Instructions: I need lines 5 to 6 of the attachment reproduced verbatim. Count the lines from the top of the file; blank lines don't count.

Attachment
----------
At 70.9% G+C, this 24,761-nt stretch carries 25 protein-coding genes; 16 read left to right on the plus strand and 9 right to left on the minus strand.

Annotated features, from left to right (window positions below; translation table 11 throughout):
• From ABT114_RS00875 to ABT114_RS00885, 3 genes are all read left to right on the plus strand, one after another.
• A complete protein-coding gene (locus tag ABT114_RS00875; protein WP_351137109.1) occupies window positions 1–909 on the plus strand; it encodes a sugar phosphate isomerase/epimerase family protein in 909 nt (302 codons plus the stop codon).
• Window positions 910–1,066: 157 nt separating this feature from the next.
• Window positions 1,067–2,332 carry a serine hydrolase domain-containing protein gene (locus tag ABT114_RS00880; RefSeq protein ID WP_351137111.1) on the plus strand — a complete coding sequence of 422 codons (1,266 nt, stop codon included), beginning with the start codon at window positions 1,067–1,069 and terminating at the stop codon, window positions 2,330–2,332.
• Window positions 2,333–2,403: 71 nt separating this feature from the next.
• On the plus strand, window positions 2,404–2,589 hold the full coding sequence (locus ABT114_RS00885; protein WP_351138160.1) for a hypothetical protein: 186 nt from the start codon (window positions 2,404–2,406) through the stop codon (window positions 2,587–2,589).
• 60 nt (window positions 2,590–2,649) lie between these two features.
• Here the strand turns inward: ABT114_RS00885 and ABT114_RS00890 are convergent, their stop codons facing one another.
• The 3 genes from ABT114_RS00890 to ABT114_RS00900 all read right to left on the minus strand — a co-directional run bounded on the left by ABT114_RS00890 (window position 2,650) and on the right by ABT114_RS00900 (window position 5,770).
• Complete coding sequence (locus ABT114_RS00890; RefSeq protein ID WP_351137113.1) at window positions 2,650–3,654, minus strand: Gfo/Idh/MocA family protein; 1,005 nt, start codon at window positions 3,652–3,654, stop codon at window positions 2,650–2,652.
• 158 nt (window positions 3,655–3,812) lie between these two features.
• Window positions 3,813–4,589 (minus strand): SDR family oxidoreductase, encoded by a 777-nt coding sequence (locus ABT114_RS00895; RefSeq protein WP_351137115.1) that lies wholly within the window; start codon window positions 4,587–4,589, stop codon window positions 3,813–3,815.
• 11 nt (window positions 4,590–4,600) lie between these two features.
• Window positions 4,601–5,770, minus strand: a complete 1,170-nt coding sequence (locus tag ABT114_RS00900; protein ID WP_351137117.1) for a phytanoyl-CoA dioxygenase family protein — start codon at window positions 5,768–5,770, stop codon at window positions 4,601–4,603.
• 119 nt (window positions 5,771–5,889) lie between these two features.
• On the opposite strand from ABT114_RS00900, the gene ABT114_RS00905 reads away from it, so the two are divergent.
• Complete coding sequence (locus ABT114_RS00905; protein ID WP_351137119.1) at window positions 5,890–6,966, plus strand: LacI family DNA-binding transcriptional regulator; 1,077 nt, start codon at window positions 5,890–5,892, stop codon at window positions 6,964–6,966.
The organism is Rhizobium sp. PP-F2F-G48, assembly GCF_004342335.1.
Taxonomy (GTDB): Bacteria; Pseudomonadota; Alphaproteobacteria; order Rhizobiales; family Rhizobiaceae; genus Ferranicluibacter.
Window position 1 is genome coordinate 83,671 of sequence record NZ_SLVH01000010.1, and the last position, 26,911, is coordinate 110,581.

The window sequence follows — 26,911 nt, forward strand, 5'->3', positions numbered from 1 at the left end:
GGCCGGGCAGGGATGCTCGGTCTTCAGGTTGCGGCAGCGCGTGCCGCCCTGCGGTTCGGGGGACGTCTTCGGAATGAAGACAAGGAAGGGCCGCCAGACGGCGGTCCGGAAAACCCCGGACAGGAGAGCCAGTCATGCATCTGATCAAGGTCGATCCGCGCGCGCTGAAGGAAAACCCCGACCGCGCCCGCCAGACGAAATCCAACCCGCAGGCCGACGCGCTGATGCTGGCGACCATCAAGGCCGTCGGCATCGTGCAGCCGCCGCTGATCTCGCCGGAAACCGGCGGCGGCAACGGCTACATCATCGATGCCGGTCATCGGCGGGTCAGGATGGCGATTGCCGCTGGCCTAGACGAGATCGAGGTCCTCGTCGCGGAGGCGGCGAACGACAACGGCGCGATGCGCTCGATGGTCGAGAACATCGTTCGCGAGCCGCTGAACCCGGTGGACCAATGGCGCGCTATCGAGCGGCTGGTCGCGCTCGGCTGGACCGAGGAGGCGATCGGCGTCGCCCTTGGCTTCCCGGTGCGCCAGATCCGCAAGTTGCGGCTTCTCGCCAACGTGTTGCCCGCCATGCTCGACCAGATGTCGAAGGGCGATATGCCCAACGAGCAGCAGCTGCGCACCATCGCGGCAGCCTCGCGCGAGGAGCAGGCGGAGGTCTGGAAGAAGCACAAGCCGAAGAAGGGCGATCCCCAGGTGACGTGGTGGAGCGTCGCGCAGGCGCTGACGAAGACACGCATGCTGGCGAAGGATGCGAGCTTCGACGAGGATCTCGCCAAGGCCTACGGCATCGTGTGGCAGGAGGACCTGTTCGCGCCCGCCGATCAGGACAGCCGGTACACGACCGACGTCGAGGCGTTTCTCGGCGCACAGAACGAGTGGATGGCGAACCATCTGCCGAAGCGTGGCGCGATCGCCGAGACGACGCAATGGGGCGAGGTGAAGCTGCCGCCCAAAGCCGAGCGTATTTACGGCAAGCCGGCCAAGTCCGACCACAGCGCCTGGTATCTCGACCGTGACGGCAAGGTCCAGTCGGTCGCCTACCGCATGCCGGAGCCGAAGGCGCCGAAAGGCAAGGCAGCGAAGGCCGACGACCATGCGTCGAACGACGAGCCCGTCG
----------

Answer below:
• Window positions 910–1,066: 157 nt separating this feature from the next.
• Window positions 1,067–2,332 carry a serine hydrolase domain-containing protein gene (locus tag ABT114_RS00880; RefSeq protein ID WP_351137111.1) on the plus strand — a complete coding sequence of 422 codons (1,266 nt, stop codon included), beginning with the start codon at window positions 1,067–1,069 and terminating at the stop codon, window positions 2,330–2,332.